Bringing Family Heritage to Life.
The advice given to most novice family historians is to speak to your older relatives. This makes a lot of sense. They've been around a lot longer, had more life experiences and listened to the stories of their parents and grandparents. In theory, there should be a lot to tell. In reality, it's not always that straightforward.
Many older people take pleasure and comfort from telling anecdotes about their life experiences. Recalling a time when they 'did their bit' during some of the tumultuous times of the 20th century can be a source of great pride. Thinking back to their experiences in wartime can trigger memories of a time when they felt they were doing an important job and contributing to keeping the country going. But there is much anecdotal evidence about service men and women finding it difficult to adjust back to 'normal life'. And for some, their experiences were so traumatic that they have no desire to allow those memories to resurface.
However, after a lifetime there is likely to be a mixture of memories. It is well documented that reminiscing about the past can be beneficial to health and well being on many levels, including for people with dementia. Reminiscence can also play a part in conflict resolution and enable some degree of closure.
For the purposes of family history, the benefits of personal testimony can be far reaching. Imagine how satisfying it is to be able to harness and make a record of those stories which can be shared for generations to come. Of course, the big events in the course of a lifetime are likely to be recorded somewhere in official sources, but the anecdotal stories about these events are what brings them to life. Those little nuggets of information that just come out of the blue and provoke a response along the lines of "what! Why haven't I heard about this before?"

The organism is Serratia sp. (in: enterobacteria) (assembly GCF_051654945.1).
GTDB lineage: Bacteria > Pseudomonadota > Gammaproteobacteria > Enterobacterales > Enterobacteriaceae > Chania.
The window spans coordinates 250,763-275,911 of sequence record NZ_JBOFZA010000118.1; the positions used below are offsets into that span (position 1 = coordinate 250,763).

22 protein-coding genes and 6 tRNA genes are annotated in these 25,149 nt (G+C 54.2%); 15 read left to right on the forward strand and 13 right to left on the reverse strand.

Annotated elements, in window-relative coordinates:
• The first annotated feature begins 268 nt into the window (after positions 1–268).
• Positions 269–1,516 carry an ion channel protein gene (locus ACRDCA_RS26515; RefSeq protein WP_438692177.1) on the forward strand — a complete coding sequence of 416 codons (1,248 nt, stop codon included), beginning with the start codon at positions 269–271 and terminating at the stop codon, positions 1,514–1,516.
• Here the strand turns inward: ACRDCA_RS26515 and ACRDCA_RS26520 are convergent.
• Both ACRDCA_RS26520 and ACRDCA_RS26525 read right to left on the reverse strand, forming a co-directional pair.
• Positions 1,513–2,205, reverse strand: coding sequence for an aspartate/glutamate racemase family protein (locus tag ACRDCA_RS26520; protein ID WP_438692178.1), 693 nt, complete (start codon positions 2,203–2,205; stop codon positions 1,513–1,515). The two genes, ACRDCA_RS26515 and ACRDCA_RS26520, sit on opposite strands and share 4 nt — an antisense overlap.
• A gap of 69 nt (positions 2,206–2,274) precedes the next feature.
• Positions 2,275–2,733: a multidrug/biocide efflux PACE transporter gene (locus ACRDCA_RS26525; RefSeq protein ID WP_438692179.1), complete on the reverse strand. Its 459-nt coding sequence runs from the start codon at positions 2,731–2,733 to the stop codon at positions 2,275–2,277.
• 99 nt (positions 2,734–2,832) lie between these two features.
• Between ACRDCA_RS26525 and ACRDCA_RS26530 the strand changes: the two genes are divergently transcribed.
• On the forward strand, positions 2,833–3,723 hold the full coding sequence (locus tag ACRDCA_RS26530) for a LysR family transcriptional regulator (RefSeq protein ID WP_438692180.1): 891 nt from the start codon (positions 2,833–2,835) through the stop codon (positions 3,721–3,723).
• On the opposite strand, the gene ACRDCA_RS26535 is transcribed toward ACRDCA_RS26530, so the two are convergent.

You may have older relatives who like to talk about the past but if not, just try asking. You may be surprised to discover they might think no-one is interested in what they have to say. It may the case that they actually relish the opportunity to talk about what has been important to them, almost as a way of tidying up the loose ends of life. I would always suggest asking whether they are happy for you to record your conversations. This helps the flow and will make it easier for you to convert to a written record afterwards.
As a family historian, it is your job to make a lasting record of recollections. It is second nature for researchers to look for additional evidence to support the stories, although often there will be none. This is not about doubting the story but acknowledging that after a lifetime, memories can be a little hazy.
So why not engage with your older relatives? It may be the last opportunity they have to tell their story and this can have a very powerful effect, even raising self esteem. And you will have a valuable family archive to pass on to future generations.